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♪ ♪ good morning to you. it's 8:00 in the west. welcome back to "cbs this morning." new video show it is violence of the new york city train crash. a passenger told us what it felt like to live through it. a shipwreck left this man trapped 100 feet under water for three days. video shows the moment when he reached out to his rescuers. ron burgundy returns over and over and over again. he's hilarious. the groundbreaking media campaign to promote the "anchorman" sequel. first a look at today's "eye opener at 8." investigators have begun interviewing the train's engineer and still say it's too early to determine if human error is to blame. >> the train made nine stops. at this point we're not aware of
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any problems related to the brakes. a major storm system plowing through the western half of the country in montana to bismarck. the vice president traveled here to asia to talk about trade and economic issues but that conflict over the air defense zone will likely dominate his trip. journalists are prohibited to travel to sinai. we went under cover to see the situation for ourselves. authorities are trying to determine what could have caused this crash, looking at theories from some kind of a leak to a tire blowout. could the new york train disaster have been stopped by a state-of-the-art safety system? >> if that engineer for whatever reason doesn't reduce the speed of this train, the system will do it for him. we spend an average of $600 million on the web a day. so if you put a 4% tax rate on that that's about $23 billion a year not being collected. president obama will try to dig out from the rubble of the obama care rollout. is working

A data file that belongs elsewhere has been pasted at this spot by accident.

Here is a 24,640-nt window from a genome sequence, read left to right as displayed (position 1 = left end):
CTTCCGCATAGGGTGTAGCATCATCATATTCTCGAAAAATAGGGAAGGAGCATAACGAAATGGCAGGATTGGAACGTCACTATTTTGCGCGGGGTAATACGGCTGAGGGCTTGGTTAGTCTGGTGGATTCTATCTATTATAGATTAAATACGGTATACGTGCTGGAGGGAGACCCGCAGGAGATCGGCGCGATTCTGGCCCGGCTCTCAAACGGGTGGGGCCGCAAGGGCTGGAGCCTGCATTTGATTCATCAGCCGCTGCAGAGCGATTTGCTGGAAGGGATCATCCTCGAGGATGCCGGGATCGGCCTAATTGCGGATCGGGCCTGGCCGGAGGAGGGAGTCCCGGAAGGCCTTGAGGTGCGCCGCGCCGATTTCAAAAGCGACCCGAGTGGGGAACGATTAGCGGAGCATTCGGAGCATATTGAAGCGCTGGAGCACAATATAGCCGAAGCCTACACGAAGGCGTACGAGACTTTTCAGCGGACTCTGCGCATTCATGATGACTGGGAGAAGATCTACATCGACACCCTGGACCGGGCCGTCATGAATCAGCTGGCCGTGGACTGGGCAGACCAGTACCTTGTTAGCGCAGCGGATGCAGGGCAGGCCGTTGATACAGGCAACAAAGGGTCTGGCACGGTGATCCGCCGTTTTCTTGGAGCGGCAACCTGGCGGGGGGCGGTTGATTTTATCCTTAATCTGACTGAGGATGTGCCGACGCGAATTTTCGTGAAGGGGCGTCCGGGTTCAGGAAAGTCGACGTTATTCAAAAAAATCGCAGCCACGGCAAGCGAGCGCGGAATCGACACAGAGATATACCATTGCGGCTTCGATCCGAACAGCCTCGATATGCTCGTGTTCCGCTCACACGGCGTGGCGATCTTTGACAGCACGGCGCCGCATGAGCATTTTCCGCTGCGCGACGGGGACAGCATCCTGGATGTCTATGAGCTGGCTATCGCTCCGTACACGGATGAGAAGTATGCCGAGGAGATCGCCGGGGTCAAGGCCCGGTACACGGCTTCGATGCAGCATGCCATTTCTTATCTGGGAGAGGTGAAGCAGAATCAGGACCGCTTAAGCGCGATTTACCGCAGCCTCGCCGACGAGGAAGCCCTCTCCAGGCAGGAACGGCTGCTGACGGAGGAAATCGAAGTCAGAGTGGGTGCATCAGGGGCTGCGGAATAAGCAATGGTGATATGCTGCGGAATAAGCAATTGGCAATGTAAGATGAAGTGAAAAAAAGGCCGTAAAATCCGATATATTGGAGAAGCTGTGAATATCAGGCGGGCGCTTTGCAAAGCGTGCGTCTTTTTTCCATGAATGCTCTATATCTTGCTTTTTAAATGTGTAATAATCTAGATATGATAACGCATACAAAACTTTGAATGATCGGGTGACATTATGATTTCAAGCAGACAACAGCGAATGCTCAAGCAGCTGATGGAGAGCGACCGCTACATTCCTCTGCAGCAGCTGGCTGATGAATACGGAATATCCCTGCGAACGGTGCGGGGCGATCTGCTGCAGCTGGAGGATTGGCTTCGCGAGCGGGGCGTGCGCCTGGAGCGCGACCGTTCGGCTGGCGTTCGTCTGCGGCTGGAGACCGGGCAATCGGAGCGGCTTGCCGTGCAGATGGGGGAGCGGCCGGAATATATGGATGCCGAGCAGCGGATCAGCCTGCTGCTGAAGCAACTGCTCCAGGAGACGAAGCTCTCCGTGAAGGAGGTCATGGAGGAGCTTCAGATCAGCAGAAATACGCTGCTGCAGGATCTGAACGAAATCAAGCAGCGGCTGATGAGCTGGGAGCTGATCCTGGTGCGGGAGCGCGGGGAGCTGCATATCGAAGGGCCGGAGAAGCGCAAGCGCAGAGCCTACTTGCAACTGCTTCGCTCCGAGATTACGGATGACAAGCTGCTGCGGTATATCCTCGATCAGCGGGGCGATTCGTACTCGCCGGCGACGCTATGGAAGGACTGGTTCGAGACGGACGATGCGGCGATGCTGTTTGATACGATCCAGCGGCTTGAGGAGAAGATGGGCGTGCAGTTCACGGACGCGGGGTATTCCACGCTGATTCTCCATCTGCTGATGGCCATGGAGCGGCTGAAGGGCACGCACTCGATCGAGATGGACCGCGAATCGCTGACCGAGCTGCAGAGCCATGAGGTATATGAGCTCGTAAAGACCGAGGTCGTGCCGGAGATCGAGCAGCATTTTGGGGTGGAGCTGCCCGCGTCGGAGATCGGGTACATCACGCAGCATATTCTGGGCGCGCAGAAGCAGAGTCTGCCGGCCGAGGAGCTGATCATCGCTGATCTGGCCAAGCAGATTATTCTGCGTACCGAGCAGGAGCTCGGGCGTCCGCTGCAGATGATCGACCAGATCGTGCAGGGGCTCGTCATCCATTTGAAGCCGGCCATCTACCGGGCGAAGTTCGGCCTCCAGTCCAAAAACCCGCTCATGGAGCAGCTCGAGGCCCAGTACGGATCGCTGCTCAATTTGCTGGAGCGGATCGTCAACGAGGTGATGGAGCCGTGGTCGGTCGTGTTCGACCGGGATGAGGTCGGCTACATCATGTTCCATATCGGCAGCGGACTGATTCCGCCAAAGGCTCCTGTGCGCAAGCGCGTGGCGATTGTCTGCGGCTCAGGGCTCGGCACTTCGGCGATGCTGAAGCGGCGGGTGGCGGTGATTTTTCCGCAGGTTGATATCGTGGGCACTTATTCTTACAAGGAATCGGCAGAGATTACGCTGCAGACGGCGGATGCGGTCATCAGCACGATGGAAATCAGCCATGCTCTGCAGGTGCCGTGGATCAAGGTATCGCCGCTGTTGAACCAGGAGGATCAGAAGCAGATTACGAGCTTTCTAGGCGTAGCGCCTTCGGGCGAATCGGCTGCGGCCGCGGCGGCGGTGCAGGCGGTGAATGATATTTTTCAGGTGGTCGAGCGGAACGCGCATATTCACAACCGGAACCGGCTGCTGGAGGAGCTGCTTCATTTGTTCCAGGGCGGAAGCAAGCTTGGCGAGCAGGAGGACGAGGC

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more than 90% of the time. get on the school bus, kids. principal obama says the bridge is 90% complete! i'm charlie rose with gayle king and norah o'donnell. the number is startling, 82 miles an hour nearly three times the speed limit. that is how fast a new york city commuter train was going when it jumped the tracks sunday killing four passengers. >> investigators still do not know if a mechanical problem or operator error kept the train from slowing down. jeff pegues is at the accident scene at the bronx. jeff, good morning. >> reporter: good morning charlie, norah and gayle. the destruction caused by this derailment evident in newly released mta video. it shows the extensive damage done to the rail cars and the tracks. this morning the rail cars have been cleared from the scene. there's still work to be done on the 800 feet of rail that was damaged in this derailment.